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IDing Livestock Gut Microbes Contributing to Greenhouse Gas Emissions

“Increased to levels unprecedented” is how the Intergovernmental Panel on Climate Change (IPCC) described the rise of carbon dioxide, methane and nitrous oxide emissions in their report on the physical science basis of climate change in 2013.  According to the US Environmental Protection Agency (EPA), the atmospheric concentration of methane, a greenhouse gas some 28 times more potent than carbon dioxide has been steadily growing since the 18th century and has now increased by 50 percent compared to pre-industrial levels, exceeding 1,800 parts per billion.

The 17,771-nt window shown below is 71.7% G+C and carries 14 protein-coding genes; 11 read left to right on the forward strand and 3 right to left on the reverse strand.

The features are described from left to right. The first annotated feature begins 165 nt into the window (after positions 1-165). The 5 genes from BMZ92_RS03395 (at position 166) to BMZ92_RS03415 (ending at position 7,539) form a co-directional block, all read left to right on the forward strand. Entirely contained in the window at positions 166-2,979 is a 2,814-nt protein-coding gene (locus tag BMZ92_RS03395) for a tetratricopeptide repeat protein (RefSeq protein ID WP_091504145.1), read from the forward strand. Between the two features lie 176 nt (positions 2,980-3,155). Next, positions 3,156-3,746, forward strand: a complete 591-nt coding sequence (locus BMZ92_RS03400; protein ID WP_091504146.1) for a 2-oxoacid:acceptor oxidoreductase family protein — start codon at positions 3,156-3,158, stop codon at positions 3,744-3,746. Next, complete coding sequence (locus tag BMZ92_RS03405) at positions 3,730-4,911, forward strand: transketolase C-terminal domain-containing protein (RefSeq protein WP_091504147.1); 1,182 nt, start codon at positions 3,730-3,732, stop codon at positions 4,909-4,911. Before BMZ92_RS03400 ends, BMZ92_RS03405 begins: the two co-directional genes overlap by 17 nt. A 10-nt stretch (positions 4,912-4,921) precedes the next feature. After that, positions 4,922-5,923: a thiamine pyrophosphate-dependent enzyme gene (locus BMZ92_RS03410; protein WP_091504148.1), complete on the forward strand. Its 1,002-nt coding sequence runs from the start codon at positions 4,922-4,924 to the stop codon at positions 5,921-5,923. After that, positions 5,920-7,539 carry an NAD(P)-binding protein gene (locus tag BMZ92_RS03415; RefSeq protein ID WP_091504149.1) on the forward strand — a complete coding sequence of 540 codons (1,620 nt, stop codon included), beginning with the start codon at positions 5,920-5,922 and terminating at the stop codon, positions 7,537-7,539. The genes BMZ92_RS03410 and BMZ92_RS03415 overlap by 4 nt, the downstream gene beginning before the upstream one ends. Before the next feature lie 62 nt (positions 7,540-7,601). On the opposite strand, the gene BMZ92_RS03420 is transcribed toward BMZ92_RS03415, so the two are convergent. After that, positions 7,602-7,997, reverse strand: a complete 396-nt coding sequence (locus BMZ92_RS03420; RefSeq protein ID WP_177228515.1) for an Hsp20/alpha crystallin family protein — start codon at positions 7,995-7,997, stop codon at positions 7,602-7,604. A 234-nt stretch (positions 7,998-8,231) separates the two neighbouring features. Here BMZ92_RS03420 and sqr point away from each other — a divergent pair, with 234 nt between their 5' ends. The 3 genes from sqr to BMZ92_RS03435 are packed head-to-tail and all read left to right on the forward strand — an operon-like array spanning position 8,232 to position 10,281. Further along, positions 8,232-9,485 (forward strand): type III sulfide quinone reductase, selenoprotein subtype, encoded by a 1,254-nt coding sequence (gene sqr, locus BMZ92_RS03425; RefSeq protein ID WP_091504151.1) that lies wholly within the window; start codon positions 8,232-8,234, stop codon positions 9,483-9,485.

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The DOE Office of Science supported the sheep rumen research at the DOE JGI.  The NZ Fund for Global Partnerships in Livestock Emissions Research funded the work done in NZ to support the objectives of the Livestock Research Group of the Global Research Alliance on Agricultural Greenhouse Gases, and the NZ Agricultural Greenhouse Gas Research Centre and the NZ Pastoral Greenhouse Gas Research Consortium made the methane screening data and animal resources available.  The data from the study complement the genomic sequences being generated from the Hungate1000 project, which seeks to produce a reference set of rumen microbial genomes from cultivated rumen bacteria and archaea, together with representative cultures of rumen anaerobic fungi and ciliate protozoa.

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